Getting Started Growing Herbs

March 25, 2024

Whether you’re whipping up a batch of homemade pesto or canning that abundance of cucumbers from your garden, homegrown herbs are a great way to add flavor and freshness to your kitchen. If you’re adventurous, you may even consider growing some medicinal herbs. With a plethora of herbs to choose from, the opportunities are endless!

If you’re interested in planting an herb garden and don’t know where to start, look no further! Growing your own herbs from seed is a great, inexpensive way to add variety to your garden. Herb seeds should be started indoors approximately 6-8 weeks before your anticipated transplant date. Starting herbs seeds indoors is the same as any other seeds – check out the blog post “Seed Starting Indoors with Grow Lights.” Tiny seeds, such as thyme, oregano, and savory, should be lightly pressed into the soil but not covered. Larger seeds, such as cilantro/coriander, should be covered with soil at least the same thickness as the seed. Herb seeds need 14-16 hours of light daily, and the soil should be moist but not soggy.

Once your seedlings are large enough, the soil is workable, and the weather has warmed up, you can transplant! You can transplant hardier herbs after the last frost, but you’ll want to wait to transplant tender herbs until the weather has stabilized. As always, make sure you harden off your seedlings before planting them outside. When planting, make sure you consider the mature size of the plant, as overcrowding can lead to reduced harvests due to stunted growth and encourage the spread of disease. Keep an eye on the weather as frost and low temperatures can severely damage tender herbs such as basil – you may need to cover these plants or bring them inside if temps get too low.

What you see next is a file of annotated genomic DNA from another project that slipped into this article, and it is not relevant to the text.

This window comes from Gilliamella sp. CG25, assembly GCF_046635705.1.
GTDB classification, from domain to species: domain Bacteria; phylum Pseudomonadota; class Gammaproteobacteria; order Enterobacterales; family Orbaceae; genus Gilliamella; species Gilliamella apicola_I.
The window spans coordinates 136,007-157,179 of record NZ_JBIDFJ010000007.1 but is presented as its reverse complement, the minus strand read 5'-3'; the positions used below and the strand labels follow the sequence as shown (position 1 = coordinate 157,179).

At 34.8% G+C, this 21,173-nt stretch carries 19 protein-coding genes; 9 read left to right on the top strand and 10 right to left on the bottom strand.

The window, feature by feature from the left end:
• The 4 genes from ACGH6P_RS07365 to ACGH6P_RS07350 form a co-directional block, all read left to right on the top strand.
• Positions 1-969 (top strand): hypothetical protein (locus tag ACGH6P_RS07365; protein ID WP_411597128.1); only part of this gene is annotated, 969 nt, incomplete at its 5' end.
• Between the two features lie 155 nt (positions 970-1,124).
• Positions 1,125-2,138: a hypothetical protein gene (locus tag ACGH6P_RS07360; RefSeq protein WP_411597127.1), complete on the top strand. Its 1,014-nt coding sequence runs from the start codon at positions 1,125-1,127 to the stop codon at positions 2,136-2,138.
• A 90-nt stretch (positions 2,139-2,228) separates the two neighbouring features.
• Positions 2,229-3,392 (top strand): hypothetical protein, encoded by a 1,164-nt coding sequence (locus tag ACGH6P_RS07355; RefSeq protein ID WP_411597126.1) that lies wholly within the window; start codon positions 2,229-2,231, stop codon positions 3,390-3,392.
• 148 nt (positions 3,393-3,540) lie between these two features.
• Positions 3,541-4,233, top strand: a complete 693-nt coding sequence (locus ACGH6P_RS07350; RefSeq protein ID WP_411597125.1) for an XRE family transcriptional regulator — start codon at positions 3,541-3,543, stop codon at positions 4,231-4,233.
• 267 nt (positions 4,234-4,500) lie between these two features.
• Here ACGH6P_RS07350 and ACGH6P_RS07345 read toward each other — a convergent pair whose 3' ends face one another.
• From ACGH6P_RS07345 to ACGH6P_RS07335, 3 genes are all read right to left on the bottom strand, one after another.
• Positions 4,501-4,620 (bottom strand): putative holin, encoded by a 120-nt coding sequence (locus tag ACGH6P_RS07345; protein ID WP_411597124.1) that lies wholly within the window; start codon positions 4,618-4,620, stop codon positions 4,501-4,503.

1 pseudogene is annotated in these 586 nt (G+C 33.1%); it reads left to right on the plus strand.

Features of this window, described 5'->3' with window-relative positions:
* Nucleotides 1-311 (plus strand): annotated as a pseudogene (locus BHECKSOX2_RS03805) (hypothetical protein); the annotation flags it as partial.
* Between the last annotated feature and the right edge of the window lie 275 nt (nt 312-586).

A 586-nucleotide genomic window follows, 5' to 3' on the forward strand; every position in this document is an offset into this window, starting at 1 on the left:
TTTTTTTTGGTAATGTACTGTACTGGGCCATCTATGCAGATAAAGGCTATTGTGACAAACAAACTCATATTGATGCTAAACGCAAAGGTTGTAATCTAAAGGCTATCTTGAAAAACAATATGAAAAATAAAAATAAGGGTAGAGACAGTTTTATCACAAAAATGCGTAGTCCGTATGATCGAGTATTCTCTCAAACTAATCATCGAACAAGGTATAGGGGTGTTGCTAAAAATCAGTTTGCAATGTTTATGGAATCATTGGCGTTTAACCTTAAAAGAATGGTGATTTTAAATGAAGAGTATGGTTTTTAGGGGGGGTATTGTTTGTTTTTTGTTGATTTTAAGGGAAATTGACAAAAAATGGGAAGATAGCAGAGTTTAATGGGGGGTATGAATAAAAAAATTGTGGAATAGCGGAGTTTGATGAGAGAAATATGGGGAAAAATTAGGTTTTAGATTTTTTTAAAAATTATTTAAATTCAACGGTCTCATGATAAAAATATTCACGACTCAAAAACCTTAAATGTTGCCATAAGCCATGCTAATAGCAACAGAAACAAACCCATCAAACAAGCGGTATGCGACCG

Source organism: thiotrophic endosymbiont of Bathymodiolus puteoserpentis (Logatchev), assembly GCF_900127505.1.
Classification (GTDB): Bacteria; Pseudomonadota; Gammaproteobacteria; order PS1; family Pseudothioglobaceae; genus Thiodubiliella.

Quick tips for a successful herb garden:

  • Herbs need at least six hours of sun a day but do better in full sun – the more light they receive, the more flavor and scent they will have.
  • Thoroughly water in-ground herbs once a week, allowing the water to reach a depth of at least 8 inches to ensure the roots receive enough water. Container-grown herbs need water more often, potentially every day. Avoid letting the plants wilt between waterings, but don’t oversaturate the soil.
  • Utilize mulch to protect perennial herbs over the winter and to maintain soil moisture during the summer.

Herbs can be used fresh or preserved through drying or freezing. Whether for fresh use or preserving, harvest shortly before, and harvest only what you’ll need. You can store certain herbs in the fridge, but they will lose flavor over time.

Quick Harvest Tips:

  • Most herbs have the best flavor if harvested just before flowering.
  • Stay on top of harvesting to avoid letting herb plants flower, as this may make the herb bitter and woody, and will reduce productivity.
  • Oil content is highest mid-morning – you’ll get the best flavor by harvesting then. Try to avoid harvesting after or during the hottest hours of the day.
  • Keep harvested herbs out of bright light. Wash with warm water if necessary and pat dry or use a salad spinner to remove excess water and use or process as soon as possible.